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South Korea Donor Profile

Last updated: March 2017

KEY QUESTIONS

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How will South Korea's ODA develop?

  • South Korea has increased its ODA steadily in recent years, and the government plans to continue to do so. ODA is expected to reach 0.2% of South Korea’s GNI by 2020, up from 0.14% in 2015.

What will South Korea’s ODA focus on?

  • South Korea is expected to channel considerable amounts of ODA through its flagship initiatives that accompany the Strategic Plan 2016-2020. This includes the ‘Better Life for Girls’ initiative promoting girls’ education and health (US$200 million for 2016 to 2020), the ‘Science, Technology and Innovation for Better Life’ initiative to promote R&D and entrepreneurship (US$200 million for 2016 to 2020), and the ‘Safe Life for All’ initiative to combat infectious diseases (US$100 million for the same period). US$100 million will also be allocated to the ‘Better Education for Africa’s Rise’ initiative that aims to foster industrial and technical manpower.

  • Overall, South Korea will likely continue to focus its bilateral investments on supporting transport and energy infrastructure projects in Asia, a vast share of which is in the form of loans. Eleven of the 24 priority countries are in Asia.

  • South Korea will likely continue promoting rural development, however the community-based ‘Saemaul Undong’ (‘New Village Movement’) approach is expected to undergo scrutiny when a new president comes into office, as this approach was introduced by the current President’s father during his time in office as President from 1963 to 1979.

What are key opportunities for shaping South Korea’s development policy?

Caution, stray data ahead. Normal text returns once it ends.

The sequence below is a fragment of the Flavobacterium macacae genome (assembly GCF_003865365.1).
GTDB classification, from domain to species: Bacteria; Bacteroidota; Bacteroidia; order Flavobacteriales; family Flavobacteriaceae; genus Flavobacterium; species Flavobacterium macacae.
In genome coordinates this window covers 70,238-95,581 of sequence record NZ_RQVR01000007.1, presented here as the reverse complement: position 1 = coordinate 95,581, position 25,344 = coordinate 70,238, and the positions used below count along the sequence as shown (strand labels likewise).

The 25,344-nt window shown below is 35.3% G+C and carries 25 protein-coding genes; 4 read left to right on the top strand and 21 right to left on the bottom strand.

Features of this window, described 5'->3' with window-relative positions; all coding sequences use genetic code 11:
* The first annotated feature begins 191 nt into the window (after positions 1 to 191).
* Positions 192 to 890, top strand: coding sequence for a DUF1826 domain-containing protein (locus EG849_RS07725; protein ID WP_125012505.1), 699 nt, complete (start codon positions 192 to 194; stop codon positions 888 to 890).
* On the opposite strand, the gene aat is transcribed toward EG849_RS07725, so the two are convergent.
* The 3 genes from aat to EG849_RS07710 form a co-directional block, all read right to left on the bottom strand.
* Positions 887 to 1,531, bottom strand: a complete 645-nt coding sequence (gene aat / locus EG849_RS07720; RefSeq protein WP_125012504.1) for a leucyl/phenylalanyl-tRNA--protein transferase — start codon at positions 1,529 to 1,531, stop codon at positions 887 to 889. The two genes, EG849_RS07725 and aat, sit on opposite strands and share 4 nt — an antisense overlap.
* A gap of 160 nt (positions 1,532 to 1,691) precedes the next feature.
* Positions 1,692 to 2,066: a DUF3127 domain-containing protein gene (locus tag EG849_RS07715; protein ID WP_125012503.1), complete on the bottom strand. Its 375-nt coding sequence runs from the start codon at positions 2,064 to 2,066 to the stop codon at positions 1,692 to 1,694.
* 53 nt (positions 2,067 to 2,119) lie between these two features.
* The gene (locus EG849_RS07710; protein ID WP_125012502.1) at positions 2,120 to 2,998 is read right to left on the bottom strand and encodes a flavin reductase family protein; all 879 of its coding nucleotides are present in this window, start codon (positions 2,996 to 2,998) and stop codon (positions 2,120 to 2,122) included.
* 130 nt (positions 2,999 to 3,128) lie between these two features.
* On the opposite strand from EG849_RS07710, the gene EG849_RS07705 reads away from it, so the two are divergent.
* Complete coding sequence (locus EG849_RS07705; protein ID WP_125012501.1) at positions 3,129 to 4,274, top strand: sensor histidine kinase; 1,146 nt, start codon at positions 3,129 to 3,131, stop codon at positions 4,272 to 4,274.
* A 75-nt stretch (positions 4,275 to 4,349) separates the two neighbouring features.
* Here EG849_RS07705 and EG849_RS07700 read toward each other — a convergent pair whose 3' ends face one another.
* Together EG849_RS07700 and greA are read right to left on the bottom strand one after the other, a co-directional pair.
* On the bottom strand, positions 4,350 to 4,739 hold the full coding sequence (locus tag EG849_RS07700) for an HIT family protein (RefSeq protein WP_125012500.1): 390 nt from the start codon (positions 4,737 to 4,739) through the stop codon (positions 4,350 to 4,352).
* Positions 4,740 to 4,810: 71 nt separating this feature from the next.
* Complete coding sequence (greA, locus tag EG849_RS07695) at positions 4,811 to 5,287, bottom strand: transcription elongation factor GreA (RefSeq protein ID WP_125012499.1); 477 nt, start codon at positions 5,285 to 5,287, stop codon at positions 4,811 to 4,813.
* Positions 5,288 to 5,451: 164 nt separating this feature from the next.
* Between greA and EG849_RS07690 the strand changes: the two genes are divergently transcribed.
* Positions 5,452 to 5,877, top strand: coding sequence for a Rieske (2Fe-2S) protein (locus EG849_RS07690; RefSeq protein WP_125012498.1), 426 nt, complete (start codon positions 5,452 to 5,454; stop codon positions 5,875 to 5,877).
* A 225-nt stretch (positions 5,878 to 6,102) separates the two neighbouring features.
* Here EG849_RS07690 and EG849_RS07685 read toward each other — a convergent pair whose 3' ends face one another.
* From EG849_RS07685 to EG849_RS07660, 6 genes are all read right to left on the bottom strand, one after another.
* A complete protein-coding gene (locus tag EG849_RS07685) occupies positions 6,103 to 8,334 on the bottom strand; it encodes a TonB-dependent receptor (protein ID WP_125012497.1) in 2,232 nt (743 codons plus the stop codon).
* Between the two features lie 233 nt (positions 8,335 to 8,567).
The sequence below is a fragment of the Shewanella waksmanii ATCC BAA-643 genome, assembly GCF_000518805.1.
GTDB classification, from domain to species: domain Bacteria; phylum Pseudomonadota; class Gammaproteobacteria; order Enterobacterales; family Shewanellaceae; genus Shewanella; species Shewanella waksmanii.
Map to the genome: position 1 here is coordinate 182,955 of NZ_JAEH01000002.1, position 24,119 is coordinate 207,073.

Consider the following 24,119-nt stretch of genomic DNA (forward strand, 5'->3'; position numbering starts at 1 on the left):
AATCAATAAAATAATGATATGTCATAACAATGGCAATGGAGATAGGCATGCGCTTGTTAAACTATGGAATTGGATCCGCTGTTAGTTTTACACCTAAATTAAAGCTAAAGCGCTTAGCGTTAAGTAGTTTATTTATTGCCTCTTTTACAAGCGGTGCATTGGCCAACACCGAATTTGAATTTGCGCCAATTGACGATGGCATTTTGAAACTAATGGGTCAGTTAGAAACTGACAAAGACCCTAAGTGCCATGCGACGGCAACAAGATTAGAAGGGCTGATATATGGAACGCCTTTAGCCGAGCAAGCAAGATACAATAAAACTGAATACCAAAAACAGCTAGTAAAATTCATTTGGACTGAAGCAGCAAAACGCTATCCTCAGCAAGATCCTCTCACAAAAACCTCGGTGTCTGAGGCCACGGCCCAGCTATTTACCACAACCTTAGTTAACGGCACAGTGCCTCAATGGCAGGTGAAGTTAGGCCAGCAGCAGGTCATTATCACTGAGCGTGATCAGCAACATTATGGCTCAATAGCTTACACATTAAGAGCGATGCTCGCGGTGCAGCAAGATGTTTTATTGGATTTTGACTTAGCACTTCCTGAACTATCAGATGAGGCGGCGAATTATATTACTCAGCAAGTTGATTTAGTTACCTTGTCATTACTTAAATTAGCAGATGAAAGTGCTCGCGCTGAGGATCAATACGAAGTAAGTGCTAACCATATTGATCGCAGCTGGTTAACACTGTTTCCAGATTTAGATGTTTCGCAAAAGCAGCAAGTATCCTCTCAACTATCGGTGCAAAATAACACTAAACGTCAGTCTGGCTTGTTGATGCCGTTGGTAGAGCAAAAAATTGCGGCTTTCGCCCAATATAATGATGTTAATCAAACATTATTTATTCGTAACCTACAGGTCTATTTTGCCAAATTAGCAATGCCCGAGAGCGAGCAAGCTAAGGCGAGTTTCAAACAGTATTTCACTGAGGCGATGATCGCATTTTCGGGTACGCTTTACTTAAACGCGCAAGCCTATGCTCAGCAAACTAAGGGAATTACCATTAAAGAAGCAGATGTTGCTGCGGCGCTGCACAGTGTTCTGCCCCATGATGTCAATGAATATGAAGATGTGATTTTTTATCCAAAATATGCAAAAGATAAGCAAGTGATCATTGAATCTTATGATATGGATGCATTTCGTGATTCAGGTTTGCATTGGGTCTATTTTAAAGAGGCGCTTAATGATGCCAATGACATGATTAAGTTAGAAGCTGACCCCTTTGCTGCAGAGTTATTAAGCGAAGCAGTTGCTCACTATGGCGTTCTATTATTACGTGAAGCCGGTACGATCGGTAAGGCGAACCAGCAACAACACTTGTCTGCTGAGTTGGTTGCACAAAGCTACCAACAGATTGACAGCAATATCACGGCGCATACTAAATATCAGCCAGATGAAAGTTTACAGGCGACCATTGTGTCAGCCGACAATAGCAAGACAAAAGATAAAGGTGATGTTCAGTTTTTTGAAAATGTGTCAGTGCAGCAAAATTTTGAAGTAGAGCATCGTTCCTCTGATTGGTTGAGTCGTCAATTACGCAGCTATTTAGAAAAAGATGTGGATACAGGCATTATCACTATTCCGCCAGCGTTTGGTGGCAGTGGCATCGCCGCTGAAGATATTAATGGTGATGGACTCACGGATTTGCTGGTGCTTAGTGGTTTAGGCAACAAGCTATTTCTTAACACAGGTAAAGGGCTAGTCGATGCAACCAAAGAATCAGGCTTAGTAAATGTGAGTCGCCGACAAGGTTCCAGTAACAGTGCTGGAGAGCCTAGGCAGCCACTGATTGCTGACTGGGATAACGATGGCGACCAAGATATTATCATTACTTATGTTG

• ODA is expected to grow further in the coming years. As much of the increased funding is not yet strictly allocated to specific projects, this provides opportunities to engage with the South Korean government. This is especially the case for proposals that are linked to South Korea’s five-year flagship initiatives (see above).

  • The impeachment of President Park Geun-hye in December 2016, which was upheld in March 2017, will lead to a change in political leadership. South Korea will hold presidential elections on May 9, 2017. This may lead to shifts in South Korea’s priorities for its development cooperation, and provides an opportunity to engage with government and other stakeholders to shape the direction of South Korea’s development policy moving forward.

DEEP DIVES

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POLICY UPDATES

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  • South Korea to increase ODA to Sri Lanka by US$300 million over three years

    The South Korean Ministry of Foreign Affairs has announced that development assistance to Sri Lanka from the state-run Economic Development Cooperation Fund will increase by US$300 million over the next three years. Making the announcement during a visit to the Sri Lankan capital Colombo, Foreign Affairs Minister Mangala Samaraweera also said South Korea will provide an additional US$200,000 in-kind, as humanitarian assistance for drought relief. Marking four decades of diplomatic relations, the countries also signed a Memorandum of Understanding between their respective national diplomatic academies to strengthen mutual cooperation in the training of diplomats. In bilateral discussions during the trip to Colombo, the two countries focused on strengthening trade and investment partnerships.

    News article – Daily Mirror [South Korea]

  • South Korea announces increased cooperation in infrastructure projects in developing countries

    South Korea’s Ministry of Strategy and Finance (MOSF) announced that it will expand its participation in overseas infrastructure projects that are co-financed by international development banks. The aim is to advance South Korean business development in developing countries, especially through gaining access to infrastructure-building markets abroad. According to the MOSF, the state-run Economic Development Cooperation Fund (EDCF) will streghten its work with five major institutions: the World Bank, the Asian Development Bank, the African Development Bank, the Inter-American Development Bank, and the Central American Bank for Economic Integration.

    News article - Yonhap News

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